Volume 45, No. 4 - Winter 1999
Editor of this issue: Violeta Kelertas
ISSN 0024-5089
Copyright © 1999 LITUANUS Foundation, Inc.

William Wolkovich-Valkavičius. The Lithuanian Religious Life in America. 

A Compendium of 150 Roman Catholic Parishes and Institutions. Volume 1: Eastern United States. 1991, hard cover, 629 pages; $89.50. Volume 2: Pennsylvania. 1996, hard cover, 551 pages; $49.50. Volume 3: The Midwest and Beyond. 1998, hard cover, 415 pages; no price given. Publisher: Lithuanian Religious Life in America, Norwood, MA. Sole Distributor: Corporate Fulfillment Systems, 1 Bert Dr., P.O. Box 339, W. Bridgewater, MA 02379-0339. Tel. 1/800344-4501.

Soon after I completed reviewing this most impressive three-volume Compendium, a story was carried by the Associated Press. It was also published in the Lansing State Journal (November 28,1998). The heading for the story: "Croatians fight for a church", the subtitle: "Despite threats, ethnic group demands Mass in a tongue it understands." This was the story of an ethnic St. Mary's church in Steelton, PA, being consolidated with "an American-based, English-speaking parish". This could have been the story of a number of Lithuanian Roman Catholic churches so vividly described in the Compendium.

A multi-volume reference work never is an overnight product. The genesis for the Compendium goes back over half a century. Ideas and developments were evolving all along. In May of 1987, Bishop Paulius Baltakis, O.F.M., who has a papal appointment for the Pastoral Care of Lithuanians Outside Lithuania, learned that William Wolkovich-Valkavičius had just completed a history of the Knights of Lithuania. This happened during the Bishop's visit to St. George Parish in Norwood, MA. "Thereupon, Bishop Baltakis directed me to prepare this multi-volume compendium of the U.S. Lithuanian parishes. Thus, the origin of this series" (Vol. 1, p. 45).

While the author acknowledges his gratitude to a number of individuals and institutions, the Compendium, essentially, was a one-person work. In preparation for the first two volumes, he visited the chancery archives of every diocese on the east coast. The third volume led him in the summer of 1996 to the diocesan archives of Cleveland, Ohio; Gary, Indiana; Grand Rapids and Detroit in Michigan; Milwaukee, Wisconsin and Chicago, Illinois. Archivists in more distant cities supplied needed date by mail.

"The start of Lithuanian religious life is necessarily interlinked with Polish immigrants, and accordingly one finds numerous inter-ethnic references. Limited attention also extends to periodic interaction with other ethnic groups. In keeping with the title of Religious life, an effort was made to describe the small minority of Lithuanian Protestants as well, and also to acknowledge Lithuanian Jews. During the preparation of this series, it seemed best to add other related material to provide at least a minimum of background. Thus, one finds mention of nationalists, socialists, leftists, and freethinkers so often in conflict with clergy and laity" (Vol. 3, p. 242).

In the Foreword, Victor Greene, Professor of History, University of Wisconsin-Milwaukee, noted the Compendium's great potential among American historians. "A constant demand over the last three decades among American social historians has been our need to learn more about ordinary people, their lives and their concerns. To a large extent that is what Rev. Wolkovich has done. While he does emphasize leaders, both lay and religious, by his immense coverage of Lithuanian Americans around the country in every one of their major centers, he really has brought the life 'history from the bottom up' as has been requested" (Vol. 1, p. xi).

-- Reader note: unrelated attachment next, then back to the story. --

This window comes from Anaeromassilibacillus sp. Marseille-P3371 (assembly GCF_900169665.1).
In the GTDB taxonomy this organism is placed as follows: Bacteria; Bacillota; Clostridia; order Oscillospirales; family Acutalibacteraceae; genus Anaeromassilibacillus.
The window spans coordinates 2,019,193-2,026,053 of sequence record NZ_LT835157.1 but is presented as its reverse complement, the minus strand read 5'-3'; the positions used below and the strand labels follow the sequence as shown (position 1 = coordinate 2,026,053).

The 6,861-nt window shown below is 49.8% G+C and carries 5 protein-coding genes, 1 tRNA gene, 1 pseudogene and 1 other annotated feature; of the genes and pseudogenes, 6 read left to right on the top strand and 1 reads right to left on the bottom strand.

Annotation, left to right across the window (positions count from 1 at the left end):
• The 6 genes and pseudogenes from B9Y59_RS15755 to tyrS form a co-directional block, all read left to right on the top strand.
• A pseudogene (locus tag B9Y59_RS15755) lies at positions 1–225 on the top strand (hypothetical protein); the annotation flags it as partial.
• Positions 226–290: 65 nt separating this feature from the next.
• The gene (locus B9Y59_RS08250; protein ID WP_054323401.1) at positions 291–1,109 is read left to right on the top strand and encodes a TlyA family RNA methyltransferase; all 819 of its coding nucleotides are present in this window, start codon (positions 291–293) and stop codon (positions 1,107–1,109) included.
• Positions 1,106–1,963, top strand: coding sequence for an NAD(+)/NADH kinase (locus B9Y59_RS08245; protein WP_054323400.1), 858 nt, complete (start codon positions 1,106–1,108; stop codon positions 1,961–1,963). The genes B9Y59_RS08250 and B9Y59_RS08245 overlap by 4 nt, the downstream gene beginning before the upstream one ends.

The author quotes an unnamed scholar who has said that a historian should write as if he or she had no country. "In the same vein, someone pursuing religious history should write as if he or she has no religion. Though complete objectivity is ever a demanding and elusive goal, historian's first allegiance is to truth" (Vol. 1, p. 48). This was noted and commented on by Victor Greene in the Foreword. "He and his compendium have met the rigorous standards of scholarship, that of balanced coverage.

As a work on a small and really little known American minority by one of its members, the tendency of such a study would be to emphasize the accomplishments of the group and omit or neglect the deficiencies. Rev. Wolkovich, as the true scholar, avoids the pitfall of being ethnocentric; his study reveals both heroes and villains" (Vol. 1, p. xii). I, as the reviewer, have to agree with these observations. Furthermore, I have to admit that if I did not know the fine scholarly reputation of the author, who is also a Catholic priest, I would have been most skeptical about his claim of objectivity. Having read numerous other "ethnocentric" studies and books, in line with their typical tendencies, I could have erroneously concluded that the Compendium was written by an "enemy of the Catholic Church". Now, knowing that the numerous stories come from a reliable source, reading of the Compendium was that much more enjoyable.

Volume 1 starts with a guest essay by Thomas A. Michalski. In the essay he covers "Some Aspects of the European Heritage of Early Lithuanian Immigrants in the United States." These include the land, the people, national characteristics, village life, social structure, priest and parish, the glorious past, the dreaded military draft, and, finally America. Following another essay, depicting the "Religious Cultural Shock and Adjustment: the Lithuanian Minority in an American Home," the author gets into the "meat and potatoes" of his monumental work. There are separate sections on churches and parishes in New England, The Empire State, Urban New Jersey, and Miscellaneous Institutions. The latter section covers the Marians in Marianapolis, the Nuns' Lithuanian stronghold in Putnam, Connecticut, Sisters of Jesus Crucified Motherhouse in Brockton, Massachusetts, Franciscans in Brooklyn, New York, etc. Highly informative and user-friendly indexes are given for Parishes, Places and Institutions, Persons, and Subjects.